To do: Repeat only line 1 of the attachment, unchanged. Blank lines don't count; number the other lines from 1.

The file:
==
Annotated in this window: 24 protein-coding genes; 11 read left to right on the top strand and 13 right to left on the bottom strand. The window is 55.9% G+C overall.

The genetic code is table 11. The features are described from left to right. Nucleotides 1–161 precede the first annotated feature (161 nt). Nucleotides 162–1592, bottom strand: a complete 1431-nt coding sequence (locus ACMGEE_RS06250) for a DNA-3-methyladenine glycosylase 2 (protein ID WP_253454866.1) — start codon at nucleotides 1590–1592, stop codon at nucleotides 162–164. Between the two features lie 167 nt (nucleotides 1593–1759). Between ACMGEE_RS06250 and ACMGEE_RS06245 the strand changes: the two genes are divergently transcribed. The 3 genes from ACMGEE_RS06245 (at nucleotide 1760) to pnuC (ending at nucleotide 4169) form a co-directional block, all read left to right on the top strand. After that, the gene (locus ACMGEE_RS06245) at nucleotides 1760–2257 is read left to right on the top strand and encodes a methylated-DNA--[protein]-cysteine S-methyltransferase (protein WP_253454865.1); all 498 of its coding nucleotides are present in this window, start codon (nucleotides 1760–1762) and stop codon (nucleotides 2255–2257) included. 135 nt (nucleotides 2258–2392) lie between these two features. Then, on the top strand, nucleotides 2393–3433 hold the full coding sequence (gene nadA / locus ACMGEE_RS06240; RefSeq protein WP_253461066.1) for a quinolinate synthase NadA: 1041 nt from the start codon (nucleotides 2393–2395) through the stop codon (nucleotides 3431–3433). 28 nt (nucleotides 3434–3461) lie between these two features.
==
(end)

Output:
Annotated in this window: 24 protein-coding genes; 11 read left to right on the top strand and 13 right to left on the bottom strand. The window is 55.9% G+C overall.